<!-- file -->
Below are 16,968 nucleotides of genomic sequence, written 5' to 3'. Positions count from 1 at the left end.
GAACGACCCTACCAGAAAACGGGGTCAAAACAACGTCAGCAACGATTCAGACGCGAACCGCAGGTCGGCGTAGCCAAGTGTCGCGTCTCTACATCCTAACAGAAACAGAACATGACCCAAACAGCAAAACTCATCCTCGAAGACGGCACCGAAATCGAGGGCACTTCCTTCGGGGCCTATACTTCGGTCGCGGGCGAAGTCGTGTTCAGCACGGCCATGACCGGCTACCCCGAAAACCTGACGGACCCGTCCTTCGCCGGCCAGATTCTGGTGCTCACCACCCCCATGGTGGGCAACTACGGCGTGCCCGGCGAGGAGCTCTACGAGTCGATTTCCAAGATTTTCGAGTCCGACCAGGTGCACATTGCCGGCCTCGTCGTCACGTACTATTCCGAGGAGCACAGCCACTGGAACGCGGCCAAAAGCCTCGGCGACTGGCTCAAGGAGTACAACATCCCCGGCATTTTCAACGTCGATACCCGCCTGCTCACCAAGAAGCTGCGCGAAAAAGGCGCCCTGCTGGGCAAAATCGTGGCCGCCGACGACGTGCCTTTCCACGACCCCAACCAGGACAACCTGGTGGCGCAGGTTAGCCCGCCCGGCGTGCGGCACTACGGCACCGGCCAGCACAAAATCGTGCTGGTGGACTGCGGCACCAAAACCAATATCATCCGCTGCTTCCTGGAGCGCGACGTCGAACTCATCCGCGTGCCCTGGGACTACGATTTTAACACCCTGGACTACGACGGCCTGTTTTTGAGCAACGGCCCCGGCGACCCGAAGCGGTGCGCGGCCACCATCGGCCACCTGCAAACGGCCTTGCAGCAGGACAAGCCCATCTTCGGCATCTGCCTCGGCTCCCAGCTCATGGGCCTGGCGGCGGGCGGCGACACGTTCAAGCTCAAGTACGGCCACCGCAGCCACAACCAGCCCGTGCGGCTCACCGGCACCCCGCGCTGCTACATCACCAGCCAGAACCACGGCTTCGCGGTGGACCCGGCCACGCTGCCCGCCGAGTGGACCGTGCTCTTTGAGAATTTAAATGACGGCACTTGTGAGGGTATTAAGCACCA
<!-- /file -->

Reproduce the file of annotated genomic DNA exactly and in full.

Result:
Below are 16,968 nucleotides of genomic sequence, written 5' to 3'. Positions count from 1 at the left end.
GAACGACCCTACCAGAAAACGGGGTCAAAACAACGTCAGCAACGATTCAGACGCGAACCGCAGGTCGGCGTAGCCAAGTGTCGCGTCTCTACATCCTAACAGAAACAGAACATGACCCAAACAGCAAAACTCATCCTCGAAGACGGCACCGAAATCGAGGGCACTTCCTTCGGGGCCTATACTTCGGTCGCGGGCGAAGTCGTGTTCAGCACGGCCATGACCGGCTACCCCGAAAACCTGACGGACCCGTCCTTCGCCGGCCAGATTCTGGTGCTCACCACCCCCATGGTGGGCAACTACGGCGTGCCCGGCGAGGAGCTCTACGAGTCGATTTCCAAGATTTTCGAGTCCGACCAGGTGCACATTGCCGGCCTCGTCGTCACGTACTATTCCGAGGAGCACAGCCACTGGAACGCGGCCAAAAGCCTCGGCGACTGGCTCAAGGAGTACAACATCCCCGGCATTTTCAACGTCGATACCCGCCTGCTCACCAAGAAGCTGCGCGAAAAAGGCGCCCTGCTGGGCAAAATCGTGGCCGCCGACGACGTGCCTTTCCACGACCCCAACCAGGACAACCTGGTGGCGCAGGTTAGCCCGCCCGGCGTGCGGCACTACGGCACCGGCCAGCACAAAATCGTGCTGGTGGACTGCGGCACCAAAACCAATATCATCCGCTGCTTCCTGGAGCGCGACGTCGAACTCATCCGCGTGCCCTGGGACTACGATTTTAACACCCTGGACTACGACGGCCTGTTTTTGAGCAACGGCCCCGGCGACCCGAAGCGGTGCGCGGCCACCATCGGCCACCTGCAAACGGCCTTGCAGCAGGACAAGCCCATCTTCGGCATCTGCCTCGGCTCCCAGCTCATGGGCCTGGCGGCGGGCGGCGACACGTTCAAGCTCAAGTACGGCCACCGCAGCCACAACCAGCCCGTGCGGCTCACCGGCACCCCGCGCTGCTACATCACCAGCCAGAACCACGGCTTCGCGGTGGACCCGGCCACGCTGCCCGCCGAGTGGACCGTGCTCTTTGAGAATTTAAATGACGGCACTTGTGAGGGTATTAAGCACCA